The Call for Writers is something of an annual tradition over here at AnandTech. As anyone who follows the site knows very well, the list of things we have to review/cover easily exceeds our available time. So the call for writers gives us a chance to find new talent and new opportunities to grow, be it into new coverage areas entirely or just covering more of the existing products our readers have come to enjoy over the years.

The ultimate purpose of the Call for Writers is to find new talent. To continue to grow and improve our content, we need your help. We're looking for writers with a true passion for the technology we cover, a deep understanding of what's out there and a thirst for more knowledge.

Like many other publications, the coronavirus pandemic over the past year has thrown a wrench in our coverage plans – both in terms of content and staffing. But now that we're finally starting to turn the corner on the pandemic, we're preparing to resume staffing up, expanding our coverage, and training the next generation of AnandTech editors.

To that end, we're looking for contributors to help out both with reviews as well as our short-to-medium form Pipeline coverage. The areas in particular we're looking for help with are listed below:

  • News/Pipeline (PC)
  • News/Pipeline (Mobile)
  • Networking
  • Storage (Inc. Solid State)
  • GPUs (US-only)
  • Systems/Laptops (US-only)
  • Mobile/Smartphones (US/Canada & Europe)
  • Machine Learning/Neural Networks
  • Memory
  • Community Manager (US-only)
  • Monitors
  • Home Automation/IoT
  • Professional Graphics/GPU

If you find yourself at the intersection of knowledge and passion about any of those areas, and have some time to contribute, you're exactly what we're looking for. These are paid, part-time positions that we're looking to fill, with most positions open on a world-wide basis, and certain positions primed for a quick promotion to full-time. What I need is a writing sample that demonstrates your ability to talk about any one of these topics. Your sample can be in the form of a review, a pipeline post or an analysis piece - it should be something that looks like it would fit in on AnandTech.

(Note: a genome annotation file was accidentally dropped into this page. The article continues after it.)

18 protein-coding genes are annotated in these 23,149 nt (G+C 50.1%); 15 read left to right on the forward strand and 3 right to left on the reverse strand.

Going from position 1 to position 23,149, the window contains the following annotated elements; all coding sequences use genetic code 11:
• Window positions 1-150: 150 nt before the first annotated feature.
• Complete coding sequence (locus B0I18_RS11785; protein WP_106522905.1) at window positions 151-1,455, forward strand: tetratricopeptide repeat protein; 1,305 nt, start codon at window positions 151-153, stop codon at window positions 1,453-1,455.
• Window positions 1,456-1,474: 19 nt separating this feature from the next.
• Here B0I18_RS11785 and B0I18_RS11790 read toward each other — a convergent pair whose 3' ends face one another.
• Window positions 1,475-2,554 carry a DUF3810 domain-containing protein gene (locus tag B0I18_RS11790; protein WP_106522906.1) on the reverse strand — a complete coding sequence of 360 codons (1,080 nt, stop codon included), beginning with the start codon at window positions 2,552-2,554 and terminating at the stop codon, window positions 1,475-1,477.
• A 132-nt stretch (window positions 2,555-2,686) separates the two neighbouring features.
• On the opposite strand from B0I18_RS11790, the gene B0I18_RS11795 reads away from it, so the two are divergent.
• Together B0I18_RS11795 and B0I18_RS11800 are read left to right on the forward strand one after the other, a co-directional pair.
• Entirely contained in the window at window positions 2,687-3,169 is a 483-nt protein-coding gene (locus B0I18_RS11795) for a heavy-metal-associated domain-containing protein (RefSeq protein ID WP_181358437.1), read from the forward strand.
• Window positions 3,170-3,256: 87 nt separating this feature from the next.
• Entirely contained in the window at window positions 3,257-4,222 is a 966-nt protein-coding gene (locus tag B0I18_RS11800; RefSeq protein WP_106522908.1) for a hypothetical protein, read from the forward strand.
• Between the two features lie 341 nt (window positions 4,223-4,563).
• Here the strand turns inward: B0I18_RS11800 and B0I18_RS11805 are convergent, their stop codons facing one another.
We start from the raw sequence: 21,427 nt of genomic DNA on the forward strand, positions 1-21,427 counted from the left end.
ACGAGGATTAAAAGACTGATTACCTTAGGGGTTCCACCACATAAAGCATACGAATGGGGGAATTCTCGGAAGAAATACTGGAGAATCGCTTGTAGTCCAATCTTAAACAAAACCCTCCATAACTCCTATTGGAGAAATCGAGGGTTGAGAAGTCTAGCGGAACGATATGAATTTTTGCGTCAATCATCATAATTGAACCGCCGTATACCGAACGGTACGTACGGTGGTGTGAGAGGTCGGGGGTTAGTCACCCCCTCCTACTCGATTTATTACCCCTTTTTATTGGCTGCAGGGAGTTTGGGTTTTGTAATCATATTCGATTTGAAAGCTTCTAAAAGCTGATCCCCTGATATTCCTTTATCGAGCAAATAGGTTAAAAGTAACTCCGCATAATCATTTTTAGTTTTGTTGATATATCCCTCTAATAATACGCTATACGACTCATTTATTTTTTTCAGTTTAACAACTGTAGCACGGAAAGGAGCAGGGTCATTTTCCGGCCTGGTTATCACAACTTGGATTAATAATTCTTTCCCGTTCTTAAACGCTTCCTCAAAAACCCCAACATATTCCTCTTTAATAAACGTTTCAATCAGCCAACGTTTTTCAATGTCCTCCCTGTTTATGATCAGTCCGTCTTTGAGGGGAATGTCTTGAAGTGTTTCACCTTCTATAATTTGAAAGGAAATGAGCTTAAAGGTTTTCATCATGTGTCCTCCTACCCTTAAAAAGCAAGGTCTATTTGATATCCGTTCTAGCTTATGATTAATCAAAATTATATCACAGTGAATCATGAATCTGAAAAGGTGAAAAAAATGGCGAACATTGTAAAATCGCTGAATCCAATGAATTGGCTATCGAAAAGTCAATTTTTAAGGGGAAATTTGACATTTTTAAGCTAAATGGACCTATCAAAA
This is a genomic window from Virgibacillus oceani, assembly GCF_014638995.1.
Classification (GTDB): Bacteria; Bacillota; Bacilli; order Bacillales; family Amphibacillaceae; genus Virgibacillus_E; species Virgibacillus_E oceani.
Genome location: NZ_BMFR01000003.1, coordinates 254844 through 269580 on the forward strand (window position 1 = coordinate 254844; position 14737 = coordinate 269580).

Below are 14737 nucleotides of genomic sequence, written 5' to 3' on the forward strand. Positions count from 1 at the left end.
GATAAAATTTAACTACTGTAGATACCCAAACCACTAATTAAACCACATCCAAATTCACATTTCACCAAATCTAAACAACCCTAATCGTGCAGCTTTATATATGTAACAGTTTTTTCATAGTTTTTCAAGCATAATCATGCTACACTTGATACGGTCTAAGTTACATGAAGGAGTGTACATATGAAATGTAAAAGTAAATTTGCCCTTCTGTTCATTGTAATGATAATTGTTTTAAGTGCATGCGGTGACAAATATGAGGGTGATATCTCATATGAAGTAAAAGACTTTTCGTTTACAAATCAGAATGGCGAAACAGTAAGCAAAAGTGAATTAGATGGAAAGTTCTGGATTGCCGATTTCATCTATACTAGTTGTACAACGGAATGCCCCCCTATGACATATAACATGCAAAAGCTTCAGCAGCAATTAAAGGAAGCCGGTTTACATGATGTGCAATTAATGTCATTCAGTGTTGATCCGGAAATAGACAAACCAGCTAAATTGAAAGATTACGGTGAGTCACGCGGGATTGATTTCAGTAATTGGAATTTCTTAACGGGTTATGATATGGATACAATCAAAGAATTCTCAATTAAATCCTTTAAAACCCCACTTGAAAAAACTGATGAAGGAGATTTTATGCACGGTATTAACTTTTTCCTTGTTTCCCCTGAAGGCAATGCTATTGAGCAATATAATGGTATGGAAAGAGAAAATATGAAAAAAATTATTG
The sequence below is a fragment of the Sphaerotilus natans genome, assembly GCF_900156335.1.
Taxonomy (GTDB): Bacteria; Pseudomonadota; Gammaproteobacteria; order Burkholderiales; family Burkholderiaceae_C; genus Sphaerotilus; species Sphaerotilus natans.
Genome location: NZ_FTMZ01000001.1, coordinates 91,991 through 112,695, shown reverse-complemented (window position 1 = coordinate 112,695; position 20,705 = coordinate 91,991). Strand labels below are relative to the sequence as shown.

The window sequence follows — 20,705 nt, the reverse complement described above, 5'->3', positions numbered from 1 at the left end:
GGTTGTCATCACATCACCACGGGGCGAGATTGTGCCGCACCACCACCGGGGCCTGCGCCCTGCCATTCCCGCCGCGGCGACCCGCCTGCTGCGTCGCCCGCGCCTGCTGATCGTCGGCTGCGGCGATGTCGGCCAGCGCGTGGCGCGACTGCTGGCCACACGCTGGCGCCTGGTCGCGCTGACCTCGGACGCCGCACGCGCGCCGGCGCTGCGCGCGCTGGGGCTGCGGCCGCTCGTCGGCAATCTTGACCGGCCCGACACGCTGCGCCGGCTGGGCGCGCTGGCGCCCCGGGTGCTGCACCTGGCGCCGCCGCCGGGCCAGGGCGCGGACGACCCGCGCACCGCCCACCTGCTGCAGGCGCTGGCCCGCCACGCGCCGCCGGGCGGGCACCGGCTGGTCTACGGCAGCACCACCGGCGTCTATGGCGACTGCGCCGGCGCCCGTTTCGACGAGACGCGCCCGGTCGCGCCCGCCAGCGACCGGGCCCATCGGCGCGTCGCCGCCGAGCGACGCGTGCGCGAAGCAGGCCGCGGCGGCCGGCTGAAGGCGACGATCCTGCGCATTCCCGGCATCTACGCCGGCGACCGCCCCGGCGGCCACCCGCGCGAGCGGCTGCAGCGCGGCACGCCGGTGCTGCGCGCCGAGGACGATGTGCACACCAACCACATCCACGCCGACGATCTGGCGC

Once you've produced it, send it on over to callforwriters@anandtech.com. Please also include a description of what subject(s) you would be interested in writing about, and some basic information about your background and where you're located. We'll read through all samples, but we can't guarantee a reply due to the sheer volume of submissions we tend to receive. If we like what you've sent and there's a potential fit on the team, we'll be in touch.

And even if we aren't, please don't hesitate in trying again next year; anyone who has applied before is welcome to apply again. 2019 was a banner year for us, for example, and we had many more good submissions than we could realistically respond to.

I'll conclude this post with a passage from our About page:

In the early days of technology reporting on the web the focus was almost exclusively on depth. We had a new medium for content that didn't come with the same restrictions as more traditional forms. We could present as much data as we felt was necessary and we could do it quicker.

As the web grew, so did the approach to gaining readership. In many cases, publishers learned from the tips and tricks of more traditional media to growing their audience. The focus shifted away from ultimate understanding of what was being reported, to producing content significantly motivated by increasing traffic, or revenue, or both. Thorough observations were out; sensationalism, link baiting, and the path to shallow 10-o'clock-news reporting were in.

While I believe it's definitely easier to produce content by going this route, I don't believe it's the only way to build a well read website.

If the above resonates with you and you'd like to help by being a part of something different, I'd encourage you to submit a writing sample.

Frequently Asked Questions

Q: How old do I need to be to work for AnandTech?
A: You need to be old enough to legally work in your country of residence without significant restriction. Otherwise we have no specific requirements so long as you can do the job well. Anand started the site at 14, after all...

Q: Do I need to be located in the United States to work for AnandTech?
A: Some positions do require that you be in the US for logistical reasons, and those specific positions are noted. However unless otherwise noted, most positions are open on a world-wide basis.